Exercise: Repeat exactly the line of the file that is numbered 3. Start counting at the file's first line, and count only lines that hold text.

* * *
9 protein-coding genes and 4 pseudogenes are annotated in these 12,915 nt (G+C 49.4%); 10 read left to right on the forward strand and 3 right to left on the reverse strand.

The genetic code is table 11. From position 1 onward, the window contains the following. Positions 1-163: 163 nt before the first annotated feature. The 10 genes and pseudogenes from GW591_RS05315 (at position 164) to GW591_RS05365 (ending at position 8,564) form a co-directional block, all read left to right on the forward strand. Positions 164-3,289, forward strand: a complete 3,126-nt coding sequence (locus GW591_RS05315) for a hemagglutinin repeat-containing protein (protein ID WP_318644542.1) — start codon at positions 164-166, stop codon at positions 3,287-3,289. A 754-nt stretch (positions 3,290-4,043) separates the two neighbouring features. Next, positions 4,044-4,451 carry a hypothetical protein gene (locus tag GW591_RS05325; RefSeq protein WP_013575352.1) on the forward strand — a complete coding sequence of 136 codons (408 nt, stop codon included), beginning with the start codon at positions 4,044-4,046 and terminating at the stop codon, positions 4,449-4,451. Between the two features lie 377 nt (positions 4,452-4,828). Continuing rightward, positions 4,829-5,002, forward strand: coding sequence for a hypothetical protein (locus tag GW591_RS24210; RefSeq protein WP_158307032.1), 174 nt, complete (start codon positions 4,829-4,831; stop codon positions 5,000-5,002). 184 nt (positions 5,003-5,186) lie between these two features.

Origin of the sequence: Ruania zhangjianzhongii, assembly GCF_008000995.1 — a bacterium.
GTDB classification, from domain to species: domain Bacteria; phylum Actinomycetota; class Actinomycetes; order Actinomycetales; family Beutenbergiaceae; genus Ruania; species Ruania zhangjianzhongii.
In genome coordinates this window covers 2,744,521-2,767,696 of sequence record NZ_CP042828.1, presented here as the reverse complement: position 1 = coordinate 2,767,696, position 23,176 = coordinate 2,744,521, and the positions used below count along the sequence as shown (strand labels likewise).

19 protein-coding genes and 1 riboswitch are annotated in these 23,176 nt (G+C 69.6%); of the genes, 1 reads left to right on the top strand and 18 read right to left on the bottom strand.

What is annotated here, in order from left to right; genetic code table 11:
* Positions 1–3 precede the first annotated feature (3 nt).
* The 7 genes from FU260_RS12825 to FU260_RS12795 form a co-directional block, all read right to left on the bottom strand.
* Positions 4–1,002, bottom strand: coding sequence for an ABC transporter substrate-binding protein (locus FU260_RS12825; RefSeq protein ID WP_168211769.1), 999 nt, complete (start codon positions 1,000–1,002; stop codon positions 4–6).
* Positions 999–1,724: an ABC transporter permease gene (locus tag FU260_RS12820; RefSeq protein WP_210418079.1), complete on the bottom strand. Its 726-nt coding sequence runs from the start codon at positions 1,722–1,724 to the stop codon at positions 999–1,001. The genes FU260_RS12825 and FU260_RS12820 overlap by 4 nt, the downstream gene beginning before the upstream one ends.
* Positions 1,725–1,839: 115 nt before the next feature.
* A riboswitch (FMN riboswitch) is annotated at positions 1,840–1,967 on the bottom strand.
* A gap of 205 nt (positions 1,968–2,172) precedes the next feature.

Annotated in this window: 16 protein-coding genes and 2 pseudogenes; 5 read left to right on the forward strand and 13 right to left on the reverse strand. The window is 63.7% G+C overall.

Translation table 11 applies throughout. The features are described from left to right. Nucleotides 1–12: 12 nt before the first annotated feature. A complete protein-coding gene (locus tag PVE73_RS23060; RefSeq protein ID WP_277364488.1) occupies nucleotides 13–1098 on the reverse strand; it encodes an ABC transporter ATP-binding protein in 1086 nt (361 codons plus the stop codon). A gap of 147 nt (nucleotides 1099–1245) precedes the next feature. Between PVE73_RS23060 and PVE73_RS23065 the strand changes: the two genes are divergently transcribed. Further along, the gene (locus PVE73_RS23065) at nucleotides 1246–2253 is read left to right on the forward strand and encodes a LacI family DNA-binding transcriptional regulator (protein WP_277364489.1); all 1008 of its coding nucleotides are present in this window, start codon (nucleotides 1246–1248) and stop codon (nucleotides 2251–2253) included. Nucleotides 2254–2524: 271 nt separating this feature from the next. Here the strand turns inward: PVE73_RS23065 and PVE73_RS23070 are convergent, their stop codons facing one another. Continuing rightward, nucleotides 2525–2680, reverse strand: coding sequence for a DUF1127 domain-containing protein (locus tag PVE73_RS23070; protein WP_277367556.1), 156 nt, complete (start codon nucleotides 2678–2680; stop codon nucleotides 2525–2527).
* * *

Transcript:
Origin of the sequence: Ruania zhangjianzhongii, assembly GCF_008000995.1 — a bacterium.